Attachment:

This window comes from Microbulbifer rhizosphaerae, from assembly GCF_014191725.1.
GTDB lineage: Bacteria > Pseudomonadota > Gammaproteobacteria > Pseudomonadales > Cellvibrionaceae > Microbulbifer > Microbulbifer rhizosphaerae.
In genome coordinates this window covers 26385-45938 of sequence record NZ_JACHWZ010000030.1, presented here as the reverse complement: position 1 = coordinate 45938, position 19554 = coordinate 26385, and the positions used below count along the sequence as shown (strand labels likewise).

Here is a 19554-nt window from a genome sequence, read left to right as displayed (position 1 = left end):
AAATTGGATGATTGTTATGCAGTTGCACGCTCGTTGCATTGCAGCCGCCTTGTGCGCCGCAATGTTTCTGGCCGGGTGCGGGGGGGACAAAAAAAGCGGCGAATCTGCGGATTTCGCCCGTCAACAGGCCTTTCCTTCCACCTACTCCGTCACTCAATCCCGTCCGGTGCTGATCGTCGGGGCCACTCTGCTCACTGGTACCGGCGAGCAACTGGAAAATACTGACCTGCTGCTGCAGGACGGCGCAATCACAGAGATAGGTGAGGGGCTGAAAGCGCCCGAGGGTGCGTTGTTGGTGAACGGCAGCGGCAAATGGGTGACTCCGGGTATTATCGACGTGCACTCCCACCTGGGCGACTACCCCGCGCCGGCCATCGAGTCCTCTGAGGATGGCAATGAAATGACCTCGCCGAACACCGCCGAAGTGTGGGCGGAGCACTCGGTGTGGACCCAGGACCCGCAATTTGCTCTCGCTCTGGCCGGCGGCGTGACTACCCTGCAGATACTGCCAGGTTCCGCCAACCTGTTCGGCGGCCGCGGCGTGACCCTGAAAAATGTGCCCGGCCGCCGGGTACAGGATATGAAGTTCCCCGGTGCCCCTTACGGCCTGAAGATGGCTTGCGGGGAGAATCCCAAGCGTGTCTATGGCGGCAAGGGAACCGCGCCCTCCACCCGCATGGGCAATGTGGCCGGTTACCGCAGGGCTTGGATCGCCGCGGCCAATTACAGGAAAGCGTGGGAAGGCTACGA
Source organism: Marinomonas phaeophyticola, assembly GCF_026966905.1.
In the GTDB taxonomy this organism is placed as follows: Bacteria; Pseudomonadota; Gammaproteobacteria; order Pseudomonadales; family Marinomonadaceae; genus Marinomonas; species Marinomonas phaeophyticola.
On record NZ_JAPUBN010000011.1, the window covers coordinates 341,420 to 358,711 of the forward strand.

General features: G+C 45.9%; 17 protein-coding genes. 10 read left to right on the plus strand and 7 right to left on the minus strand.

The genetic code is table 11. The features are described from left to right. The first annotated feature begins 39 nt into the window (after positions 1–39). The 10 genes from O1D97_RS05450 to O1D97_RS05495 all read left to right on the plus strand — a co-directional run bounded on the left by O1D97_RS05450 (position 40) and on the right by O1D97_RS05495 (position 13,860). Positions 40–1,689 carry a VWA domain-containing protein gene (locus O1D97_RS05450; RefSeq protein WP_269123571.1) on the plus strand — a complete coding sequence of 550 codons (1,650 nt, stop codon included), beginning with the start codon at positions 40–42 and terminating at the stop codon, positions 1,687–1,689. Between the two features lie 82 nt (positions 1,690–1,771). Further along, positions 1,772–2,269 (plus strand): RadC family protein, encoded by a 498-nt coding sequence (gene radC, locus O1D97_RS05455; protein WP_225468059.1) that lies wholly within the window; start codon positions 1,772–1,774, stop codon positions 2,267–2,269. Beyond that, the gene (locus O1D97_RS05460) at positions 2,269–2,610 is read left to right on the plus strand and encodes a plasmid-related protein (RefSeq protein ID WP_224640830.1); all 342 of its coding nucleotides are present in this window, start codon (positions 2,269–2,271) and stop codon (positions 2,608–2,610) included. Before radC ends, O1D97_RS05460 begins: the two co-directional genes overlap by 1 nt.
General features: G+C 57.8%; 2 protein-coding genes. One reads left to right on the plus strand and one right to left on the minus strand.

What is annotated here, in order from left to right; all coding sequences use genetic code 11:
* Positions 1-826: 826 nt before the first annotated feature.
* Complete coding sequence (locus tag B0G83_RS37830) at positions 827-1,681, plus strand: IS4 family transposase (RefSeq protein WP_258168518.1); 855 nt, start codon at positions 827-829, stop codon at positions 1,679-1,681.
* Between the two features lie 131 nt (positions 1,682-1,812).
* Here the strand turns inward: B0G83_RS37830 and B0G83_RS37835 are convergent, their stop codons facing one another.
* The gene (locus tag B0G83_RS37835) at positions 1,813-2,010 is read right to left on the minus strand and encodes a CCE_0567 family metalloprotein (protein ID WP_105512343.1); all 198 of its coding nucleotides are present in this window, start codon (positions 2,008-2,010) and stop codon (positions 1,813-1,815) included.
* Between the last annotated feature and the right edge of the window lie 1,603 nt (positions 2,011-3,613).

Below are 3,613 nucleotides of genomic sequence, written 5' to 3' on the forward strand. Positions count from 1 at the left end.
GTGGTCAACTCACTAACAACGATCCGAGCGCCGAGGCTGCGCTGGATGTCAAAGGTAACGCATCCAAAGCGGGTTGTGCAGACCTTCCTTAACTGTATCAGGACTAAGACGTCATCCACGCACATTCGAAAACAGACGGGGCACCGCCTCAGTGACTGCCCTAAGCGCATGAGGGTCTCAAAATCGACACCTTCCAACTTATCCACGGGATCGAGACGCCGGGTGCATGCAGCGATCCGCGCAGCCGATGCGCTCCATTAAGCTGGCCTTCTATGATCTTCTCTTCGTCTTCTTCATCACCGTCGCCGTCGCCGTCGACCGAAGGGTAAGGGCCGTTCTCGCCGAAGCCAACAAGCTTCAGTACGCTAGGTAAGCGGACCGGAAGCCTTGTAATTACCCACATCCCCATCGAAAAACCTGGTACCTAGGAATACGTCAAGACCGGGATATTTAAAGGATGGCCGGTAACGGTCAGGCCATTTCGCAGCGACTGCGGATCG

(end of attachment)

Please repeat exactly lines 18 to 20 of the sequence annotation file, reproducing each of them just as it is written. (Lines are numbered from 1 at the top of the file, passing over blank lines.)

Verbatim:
* Between the last annotated feature and the right edge of the window lie 1,603 nt (positions 2,011-3,613).

Below are 3,613 nucleotides of genomic sequence, written 5' to 3' on the forward strand. Positions count from 1 at the left end.
GTGGTCAACTCACTAACAACGATCCGAGCGCCGAGGCTGCGCTGGATGTCAAAGGTAACGCATCCAAAGCGGGTTGTGCAGACCTTCCTTAACTGTATCAGGACTAAGACGTCATCCACGCACATTCGAAAACAGACGGGGCACCGCCTCAGTGACTGCCCTAAGCGCATGAGGGTCTCAAAATCGACACCTTCCAACTTATCCACGGGATCGAGACGCCGGGTGCATGCAGCGATCCGCGCAGCCGATGCGCTCCATTAAGCTGGCCTTCTATGATCTTCTCTTCGTCTTCTTCATCACCGTCGCCGTCGCCGTCGACCGAAGGGTAAGGGCCGTTCTCGCCGAAGCCAACAAGCTTCAGTACGCTAGGTAAGCGGACCGGAAGCCTTGTAATTACCCACATCCCCATCGAAAAACCTGGTACCTAGGAATACGTCAAGACCGGGATATTTAAAGGATGGCCGGTAACGGTCAGGCCATTTCGCAGCGACTGCGGATCG